Tuesday, March 8, marks the 100th anniversary of International Women’s Day.
I’d never heard of it, either.
Turns out, it’s a day to celebrate the economic, political and social achievements of women past, present, and future, and to demand a better world for millions of marginalized women and girls around the globe.
Sounds very good to me.
According to the United Nations, the idea of an International Women’s Day was proposed at the turn of the 20th century during the Industrial Revolution and was first officially celebrated in Europe on March 19, 1911.
At that time, more than a million women and men gathered at rallies to demand a woman’s right to vote and to hold public office. In addition, they demanded her right to work, to vocational training and to an end to discrimination on the job.
Since then, International Women’s Day has developed into a global day of reflection, celebration and action on issues of women’s rights. It is officially recognized by the United Nations and declared a national holiday by 27 countries around the world!
In fact, this year, there will be more IWD commemorative events held worldwide than in any year in history. As for me, I’ll be starting off the centennial (and Women’s History Month) by remembering two of the women in my family whose DNA I’m particularly proud to share…. Join me?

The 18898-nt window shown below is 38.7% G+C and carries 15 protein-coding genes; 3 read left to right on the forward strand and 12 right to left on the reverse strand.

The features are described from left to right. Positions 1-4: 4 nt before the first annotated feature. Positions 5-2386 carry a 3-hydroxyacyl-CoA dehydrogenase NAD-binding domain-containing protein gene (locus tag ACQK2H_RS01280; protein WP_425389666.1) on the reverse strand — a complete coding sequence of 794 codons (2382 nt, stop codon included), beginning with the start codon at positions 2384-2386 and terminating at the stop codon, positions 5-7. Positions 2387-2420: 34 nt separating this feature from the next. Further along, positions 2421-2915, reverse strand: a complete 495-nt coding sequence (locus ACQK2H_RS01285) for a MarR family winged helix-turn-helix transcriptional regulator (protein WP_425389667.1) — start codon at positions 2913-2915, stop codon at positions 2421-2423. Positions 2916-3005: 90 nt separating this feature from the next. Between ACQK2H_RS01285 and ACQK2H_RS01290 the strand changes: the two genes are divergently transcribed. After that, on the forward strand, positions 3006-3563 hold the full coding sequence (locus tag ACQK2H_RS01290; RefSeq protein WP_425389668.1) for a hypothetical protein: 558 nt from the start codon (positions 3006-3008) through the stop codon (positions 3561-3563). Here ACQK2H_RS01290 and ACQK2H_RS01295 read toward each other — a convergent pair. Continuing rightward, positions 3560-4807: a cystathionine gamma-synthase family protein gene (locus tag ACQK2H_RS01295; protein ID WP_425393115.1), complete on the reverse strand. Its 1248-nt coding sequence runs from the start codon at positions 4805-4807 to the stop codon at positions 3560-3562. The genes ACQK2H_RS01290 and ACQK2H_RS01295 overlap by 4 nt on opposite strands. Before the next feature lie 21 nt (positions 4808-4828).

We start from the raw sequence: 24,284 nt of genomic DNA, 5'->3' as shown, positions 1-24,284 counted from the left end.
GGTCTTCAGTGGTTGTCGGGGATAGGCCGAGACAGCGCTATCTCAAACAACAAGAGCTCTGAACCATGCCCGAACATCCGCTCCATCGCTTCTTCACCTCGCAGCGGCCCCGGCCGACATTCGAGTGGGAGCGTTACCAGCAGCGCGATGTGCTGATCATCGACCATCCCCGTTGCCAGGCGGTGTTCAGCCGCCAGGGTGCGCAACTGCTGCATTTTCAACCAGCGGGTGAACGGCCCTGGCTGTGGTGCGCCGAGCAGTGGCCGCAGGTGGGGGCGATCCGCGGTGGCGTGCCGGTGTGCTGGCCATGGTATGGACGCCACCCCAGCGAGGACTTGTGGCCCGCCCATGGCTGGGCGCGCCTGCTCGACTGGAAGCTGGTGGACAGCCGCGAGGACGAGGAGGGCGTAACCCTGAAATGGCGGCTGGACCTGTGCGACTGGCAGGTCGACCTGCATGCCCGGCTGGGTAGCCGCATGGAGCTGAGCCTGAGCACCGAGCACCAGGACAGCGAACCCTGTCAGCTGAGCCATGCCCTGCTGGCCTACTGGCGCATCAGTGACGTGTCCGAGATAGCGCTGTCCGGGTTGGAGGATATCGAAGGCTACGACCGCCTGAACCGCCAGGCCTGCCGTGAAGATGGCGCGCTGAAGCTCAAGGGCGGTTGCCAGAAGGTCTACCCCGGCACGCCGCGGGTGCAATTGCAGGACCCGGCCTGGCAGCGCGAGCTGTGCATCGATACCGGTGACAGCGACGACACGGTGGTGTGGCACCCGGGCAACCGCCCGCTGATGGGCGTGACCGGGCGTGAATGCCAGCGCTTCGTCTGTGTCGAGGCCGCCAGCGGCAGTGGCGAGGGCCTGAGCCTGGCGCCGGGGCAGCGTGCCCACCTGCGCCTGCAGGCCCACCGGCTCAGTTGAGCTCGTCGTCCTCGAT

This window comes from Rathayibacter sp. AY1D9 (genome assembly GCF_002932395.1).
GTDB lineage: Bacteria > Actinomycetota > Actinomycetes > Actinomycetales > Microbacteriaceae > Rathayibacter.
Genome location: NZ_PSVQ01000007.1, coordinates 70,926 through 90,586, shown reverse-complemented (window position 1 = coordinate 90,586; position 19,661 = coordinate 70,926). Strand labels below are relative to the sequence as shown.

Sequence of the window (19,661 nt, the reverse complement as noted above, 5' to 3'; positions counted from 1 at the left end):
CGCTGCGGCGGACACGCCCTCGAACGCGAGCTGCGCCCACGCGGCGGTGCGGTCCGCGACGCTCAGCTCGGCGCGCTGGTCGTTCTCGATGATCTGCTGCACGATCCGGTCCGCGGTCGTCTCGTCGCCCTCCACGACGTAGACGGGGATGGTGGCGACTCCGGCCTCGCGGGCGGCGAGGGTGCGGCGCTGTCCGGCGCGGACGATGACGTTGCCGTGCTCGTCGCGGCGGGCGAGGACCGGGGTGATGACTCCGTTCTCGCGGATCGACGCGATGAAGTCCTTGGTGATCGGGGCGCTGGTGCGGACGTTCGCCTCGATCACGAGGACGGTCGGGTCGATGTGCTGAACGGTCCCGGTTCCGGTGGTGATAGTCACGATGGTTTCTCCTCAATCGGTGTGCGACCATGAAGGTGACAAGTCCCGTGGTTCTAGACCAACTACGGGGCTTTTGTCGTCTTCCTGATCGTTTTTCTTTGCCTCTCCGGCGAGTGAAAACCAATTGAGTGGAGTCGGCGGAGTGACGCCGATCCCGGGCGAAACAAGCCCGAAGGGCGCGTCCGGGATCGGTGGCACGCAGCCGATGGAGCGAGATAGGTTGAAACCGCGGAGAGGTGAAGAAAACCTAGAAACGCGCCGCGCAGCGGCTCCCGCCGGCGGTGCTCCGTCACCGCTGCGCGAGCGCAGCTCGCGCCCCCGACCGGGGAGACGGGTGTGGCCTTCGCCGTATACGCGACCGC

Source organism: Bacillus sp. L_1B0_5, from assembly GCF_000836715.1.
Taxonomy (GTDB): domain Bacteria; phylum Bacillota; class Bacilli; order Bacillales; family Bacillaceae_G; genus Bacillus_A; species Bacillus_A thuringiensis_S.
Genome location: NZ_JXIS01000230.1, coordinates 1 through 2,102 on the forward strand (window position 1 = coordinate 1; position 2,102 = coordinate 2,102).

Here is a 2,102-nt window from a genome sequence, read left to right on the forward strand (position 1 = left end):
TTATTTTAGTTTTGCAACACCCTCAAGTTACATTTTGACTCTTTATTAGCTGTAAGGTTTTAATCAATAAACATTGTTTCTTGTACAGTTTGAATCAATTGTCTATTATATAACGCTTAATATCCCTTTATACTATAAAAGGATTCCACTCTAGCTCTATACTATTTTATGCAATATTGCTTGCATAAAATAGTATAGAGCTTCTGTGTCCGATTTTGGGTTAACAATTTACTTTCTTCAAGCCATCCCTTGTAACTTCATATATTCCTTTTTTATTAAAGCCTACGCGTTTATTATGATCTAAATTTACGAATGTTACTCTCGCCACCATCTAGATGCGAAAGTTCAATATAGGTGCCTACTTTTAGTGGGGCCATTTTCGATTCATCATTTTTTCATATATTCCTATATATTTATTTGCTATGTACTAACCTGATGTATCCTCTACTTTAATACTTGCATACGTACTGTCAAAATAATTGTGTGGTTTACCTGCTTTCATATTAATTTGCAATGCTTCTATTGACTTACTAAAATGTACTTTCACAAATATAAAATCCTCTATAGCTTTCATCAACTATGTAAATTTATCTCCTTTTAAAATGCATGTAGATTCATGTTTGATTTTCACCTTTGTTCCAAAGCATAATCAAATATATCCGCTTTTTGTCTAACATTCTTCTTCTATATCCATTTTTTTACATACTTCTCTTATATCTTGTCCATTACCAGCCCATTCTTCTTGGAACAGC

She raised three boys on her own after her husband left her during an era when divorce was discussed only in whispers.
A savvy businesswoman, “Gram” repackaged drugstore cosmetics with her own label and sold them to society ladies whose hair she dressed at resort hotels.
She later regaled her grandchildren (my dad and his sister) proudly with hilarious tales of her entrepreneurial exploits.
Gram was also responsible for steering her youngest son (my grandfather) in the direction of his future employer: “Why don’t you try working for that nice Mr. Rockefeller?,” she said. “I hear he gives away dimes.”
Following her suggestion, Grandpa started in the mailroom at Standard Oil and ultimately retired as an executive Vice-president.
I never had the privilege of meeting Gram, but I hope that a drop of her intelligence and individualism runs through my veins.
Thanks, “Gram” Warren.
She was one of seven children, the daughter of Irish immigrants who came through Ellis Island to escape the Potato Famine. At sixteen, Aunt Margie ran away from her native Ohio to New York City to perform in the Ziegfeld Follies.
She was hired by Flo Ziegfeld in 1929 and earned $50 per week in the Broadway production of “Whoopee!” with Eddie Cantor.
As you can see in the photo, she was quite a bit shorter than the average Follies Girl, but what she lacked in height she made up for in attitude.
Marge ended up marrying (and later divorcing) the show’s lighting director, with whom she had one child. She later remarried and raised four more children.
I never had the privilege of meeting Aunt Marge, but I hope that a drop of her courage and self-confidence runs through my veins.
Thanks, Aunt Marge.
Now think for a moment about the women in your own family, past, present and future. How have the risks and sacrifices of your foremothers contributed to your worldview? To your quality of life?
How will your own choices influence the lives of women in the future?
International Women’s Day was brought to my attention by Heather Plett, whose wonderful project, Sophia Leadership, envisions women and men trusting the feminine wisdom within themselves to bring about positive change on a personal and global level.
In honor of the IWD centennial, Heather is compiling a list of 100 ideas on how women can change the world –and how we change the world for women. Add yours.